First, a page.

#390 – Library of Congress Images – Mallett articulated locomotive

New Mallet articulated compound engine on the Santa Fe

Although articulated locomotives were a British innovation, and Beyer Peacock built over a thousand of them, only a few Beyer Garrets and narrow gauge Fairlie’s ever saw service in Britain. However, articulated locomotives were quite widely used in other areas of the world, especially where huge amounts of power were required without the loading gauge restrictions of the UK. Mallet locomotives started to appear in America from about 1903.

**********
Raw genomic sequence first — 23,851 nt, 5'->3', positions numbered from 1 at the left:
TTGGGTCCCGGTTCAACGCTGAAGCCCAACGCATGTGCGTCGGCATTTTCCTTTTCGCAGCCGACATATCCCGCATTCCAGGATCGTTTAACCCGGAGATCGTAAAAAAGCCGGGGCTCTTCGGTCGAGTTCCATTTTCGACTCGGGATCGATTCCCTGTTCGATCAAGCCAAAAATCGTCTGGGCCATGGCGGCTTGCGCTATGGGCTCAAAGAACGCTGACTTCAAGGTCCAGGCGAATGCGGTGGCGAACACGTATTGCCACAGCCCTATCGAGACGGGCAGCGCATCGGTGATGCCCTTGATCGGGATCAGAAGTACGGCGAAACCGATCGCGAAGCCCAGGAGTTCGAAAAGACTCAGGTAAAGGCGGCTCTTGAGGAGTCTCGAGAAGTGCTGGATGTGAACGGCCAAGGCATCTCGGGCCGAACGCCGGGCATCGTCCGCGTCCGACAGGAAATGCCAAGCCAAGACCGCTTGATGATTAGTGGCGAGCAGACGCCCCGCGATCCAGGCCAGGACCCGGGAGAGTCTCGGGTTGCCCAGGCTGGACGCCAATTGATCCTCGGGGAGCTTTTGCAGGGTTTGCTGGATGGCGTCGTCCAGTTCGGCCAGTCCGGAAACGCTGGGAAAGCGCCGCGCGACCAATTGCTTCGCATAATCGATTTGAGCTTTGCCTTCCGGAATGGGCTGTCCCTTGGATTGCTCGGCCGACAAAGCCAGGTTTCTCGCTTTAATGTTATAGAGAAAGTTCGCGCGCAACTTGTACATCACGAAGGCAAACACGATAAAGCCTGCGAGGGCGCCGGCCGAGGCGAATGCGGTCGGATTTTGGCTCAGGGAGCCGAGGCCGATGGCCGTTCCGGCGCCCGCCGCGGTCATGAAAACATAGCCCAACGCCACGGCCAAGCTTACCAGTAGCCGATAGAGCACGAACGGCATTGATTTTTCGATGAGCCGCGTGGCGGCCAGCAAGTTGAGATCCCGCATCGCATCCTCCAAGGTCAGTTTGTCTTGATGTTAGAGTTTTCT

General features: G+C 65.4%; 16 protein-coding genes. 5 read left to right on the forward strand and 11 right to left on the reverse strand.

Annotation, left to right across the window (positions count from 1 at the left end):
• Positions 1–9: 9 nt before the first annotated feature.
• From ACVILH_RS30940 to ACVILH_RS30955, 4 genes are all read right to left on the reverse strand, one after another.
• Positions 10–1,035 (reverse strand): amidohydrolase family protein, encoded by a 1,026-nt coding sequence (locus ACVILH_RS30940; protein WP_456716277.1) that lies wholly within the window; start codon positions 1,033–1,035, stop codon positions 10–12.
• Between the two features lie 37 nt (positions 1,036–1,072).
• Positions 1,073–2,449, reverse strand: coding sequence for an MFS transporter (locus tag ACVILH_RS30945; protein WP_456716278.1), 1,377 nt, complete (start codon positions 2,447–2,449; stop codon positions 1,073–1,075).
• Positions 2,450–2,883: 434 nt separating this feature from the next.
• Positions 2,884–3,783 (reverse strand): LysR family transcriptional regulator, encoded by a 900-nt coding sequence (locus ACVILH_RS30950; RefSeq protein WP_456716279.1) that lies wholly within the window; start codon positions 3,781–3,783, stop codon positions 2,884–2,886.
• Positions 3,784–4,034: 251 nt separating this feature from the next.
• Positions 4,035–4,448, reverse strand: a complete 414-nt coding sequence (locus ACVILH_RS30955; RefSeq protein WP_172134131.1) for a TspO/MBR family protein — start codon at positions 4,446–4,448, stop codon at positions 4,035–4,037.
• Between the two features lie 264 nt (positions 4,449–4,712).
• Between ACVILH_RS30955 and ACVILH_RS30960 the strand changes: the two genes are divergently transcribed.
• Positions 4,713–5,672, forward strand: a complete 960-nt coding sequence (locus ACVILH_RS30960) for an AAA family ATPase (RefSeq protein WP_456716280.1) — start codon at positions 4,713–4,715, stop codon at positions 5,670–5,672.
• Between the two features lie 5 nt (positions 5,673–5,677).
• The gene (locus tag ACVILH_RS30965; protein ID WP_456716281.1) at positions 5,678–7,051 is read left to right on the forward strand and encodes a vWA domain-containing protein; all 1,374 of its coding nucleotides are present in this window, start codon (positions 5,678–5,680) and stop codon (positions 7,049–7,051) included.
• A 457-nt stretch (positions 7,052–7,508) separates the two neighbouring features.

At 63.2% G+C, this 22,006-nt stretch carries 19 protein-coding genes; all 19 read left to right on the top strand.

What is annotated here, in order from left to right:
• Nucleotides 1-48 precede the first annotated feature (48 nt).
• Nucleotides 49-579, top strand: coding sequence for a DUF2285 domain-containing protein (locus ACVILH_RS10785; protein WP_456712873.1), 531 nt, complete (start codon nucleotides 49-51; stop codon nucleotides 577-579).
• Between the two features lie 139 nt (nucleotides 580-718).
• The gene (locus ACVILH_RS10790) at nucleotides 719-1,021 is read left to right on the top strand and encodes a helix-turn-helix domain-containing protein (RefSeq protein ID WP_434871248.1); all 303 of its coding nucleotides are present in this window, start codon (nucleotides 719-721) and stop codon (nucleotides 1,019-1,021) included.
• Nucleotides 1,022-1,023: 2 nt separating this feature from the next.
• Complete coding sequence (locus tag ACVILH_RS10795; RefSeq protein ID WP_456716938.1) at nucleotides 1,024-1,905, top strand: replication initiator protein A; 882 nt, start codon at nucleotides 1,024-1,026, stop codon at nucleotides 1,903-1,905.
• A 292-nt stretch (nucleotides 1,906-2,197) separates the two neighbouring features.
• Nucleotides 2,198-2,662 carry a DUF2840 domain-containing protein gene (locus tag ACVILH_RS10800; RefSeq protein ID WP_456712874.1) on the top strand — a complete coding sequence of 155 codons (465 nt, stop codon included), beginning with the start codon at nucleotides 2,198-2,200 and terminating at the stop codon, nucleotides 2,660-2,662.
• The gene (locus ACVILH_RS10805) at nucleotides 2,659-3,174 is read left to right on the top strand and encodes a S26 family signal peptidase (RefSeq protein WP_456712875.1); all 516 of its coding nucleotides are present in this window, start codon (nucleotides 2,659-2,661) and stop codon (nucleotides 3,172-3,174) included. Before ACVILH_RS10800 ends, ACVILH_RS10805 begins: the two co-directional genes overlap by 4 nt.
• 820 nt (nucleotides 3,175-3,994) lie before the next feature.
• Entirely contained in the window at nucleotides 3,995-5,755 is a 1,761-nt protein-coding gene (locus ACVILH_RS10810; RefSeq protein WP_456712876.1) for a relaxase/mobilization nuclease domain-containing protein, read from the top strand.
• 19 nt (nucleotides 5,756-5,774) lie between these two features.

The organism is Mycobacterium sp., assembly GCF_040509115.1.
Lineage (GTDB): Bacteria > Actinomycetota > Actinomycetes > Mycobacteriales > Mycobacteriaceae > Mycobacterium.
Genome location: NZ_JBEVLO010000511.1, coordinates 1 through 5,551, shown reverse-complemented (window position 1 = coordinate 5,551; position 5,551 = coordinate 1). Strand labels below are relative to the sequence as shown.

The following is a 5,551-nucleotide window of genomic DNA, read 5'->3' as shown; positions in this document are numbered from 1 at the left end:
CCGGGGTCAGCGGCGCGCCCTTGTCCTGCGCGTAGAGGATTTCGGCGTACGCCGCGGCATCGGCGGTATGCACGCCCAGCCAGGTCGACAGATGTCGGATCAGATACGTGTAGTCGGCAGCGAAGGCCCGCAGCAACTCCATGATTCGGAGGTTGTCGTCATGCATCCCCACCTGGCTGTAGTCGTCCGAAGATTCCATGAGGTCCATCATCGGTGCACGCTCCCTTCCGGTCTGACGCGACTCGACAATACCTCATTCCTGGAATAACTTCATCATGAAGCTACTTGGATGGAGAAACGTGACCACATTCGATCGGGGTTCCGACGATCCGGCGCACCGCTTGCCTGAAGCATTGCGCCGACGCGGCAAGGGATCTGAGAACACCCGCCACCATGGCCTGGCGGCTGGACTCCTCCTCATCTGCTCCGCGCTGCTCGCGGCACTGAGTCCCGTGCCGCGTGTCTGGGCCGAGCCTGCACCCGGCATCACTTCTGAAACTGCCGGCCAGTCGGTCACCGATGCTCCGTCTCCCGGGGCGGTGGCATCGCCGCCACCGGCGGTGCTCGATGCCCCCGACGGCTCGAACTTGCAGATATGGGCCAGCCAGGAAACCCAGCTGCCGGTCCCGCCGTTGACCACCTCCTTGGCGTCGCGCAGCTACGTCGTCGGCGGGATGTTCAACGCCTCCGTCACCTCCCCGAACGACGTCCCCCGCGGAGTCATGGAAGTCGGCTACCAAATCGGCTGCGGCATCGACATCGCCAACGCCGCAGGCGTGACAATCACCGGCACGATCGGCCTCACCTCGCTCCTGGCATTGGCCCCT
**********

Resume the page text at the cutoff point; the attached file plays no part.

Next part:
This huge 2-10-10-2 example is as big as an example as you would find, although later examples such as the famous “Big Boys” of the 1940’s were ultimately more powerful as well as being capable of 70mph. Speed was something these early Malletts were not good at, these 3000 series engines being ultimately unsuccessful due to the inability of the boiler to produce steam fast enough. They were relegated to helper status (I think banking locomotives were the British equivalent) before being converted to conventional 2-10-2 locomotives.

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